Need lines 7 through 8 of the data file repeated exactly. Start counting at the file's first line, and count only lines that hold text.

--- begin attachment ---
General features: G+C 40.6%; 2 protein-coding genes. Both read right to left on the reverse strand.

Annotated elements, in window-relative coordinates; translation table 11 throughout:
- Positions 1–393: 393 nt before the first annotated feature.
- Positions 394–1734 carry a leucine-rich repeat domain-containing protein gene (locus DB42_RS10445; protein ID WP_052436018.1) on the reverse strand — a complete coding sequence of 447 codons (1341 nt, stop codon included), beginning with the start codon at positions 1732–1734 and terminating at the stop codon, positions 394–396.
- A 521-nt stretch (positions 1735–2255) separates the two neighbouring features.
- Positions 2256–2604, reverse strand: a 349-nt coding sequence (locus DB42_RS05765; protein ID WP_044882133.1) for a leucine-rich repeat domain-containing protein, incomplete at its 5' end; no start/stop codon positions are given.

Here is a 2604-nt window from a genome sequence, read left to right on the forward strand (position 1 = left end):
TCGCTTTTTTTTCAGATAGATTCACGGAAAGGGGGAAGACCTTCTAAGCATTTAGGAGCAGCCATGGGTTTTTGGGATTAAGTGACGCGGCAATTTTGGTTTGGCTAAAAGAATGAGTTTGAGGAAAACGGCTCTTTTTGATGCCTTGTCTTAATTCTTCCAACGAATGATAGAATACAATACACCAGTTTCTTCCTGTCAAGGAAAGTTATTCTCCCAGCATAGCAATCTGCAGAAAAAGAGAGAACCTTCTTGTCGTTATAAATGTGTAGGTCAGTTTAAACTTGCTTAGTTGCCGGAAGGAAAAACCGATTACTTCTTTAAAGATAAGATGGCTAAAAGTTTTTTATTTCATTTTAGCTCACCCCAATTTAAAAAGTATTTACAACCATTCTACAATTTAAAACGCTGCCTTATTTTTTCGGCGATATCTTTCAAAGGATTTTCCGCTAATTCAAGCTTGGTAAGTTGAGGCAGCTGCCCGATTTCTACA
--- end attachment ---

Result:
Here is a 2604-nt window from a genome sequence, read left to right on the forward strand (position 1 = left end):
TCGCTTTTTTTTCAGATAGATTCACGGAAAGGGGGAAGACCTTCTAAGCATTTAGGAGCAGCCATGGGTTTTTGGGATTAAGTGACGCGGCAATTTTGGTTTGGCTAAAAGAATGAGTTTGAGGAAAACGGCTCTTTTTGATGCCTTGTCTTAATTCTTCCAACGAATGATAGAATACAATACACCAGTTTCTTCCTGTCAAGGAAAGTTATTCTCCCAGCATAGCAATCTGCAGAAAAAGAGAGAACCTTCTTGTCGTTATAAATGTGTAGGTCAGTTTAAACTTGCTTAGTTGCCGGAAGGAAAAACCGATTACTTCTTTAAAGATAAGATGGCTAAAAGTTTTTTATTTCATTTTAGCTCACCCCAATTTAAAAAGTATTTACAACCATTCTACAATTTAAAACGCTGCCTTATTTTTTCGGCGATATCTTTCAAAGGATTTTCCGCTAATTCAAGCTTGGTAAGTTGAGGCAGCTGCCCGATTTCTACA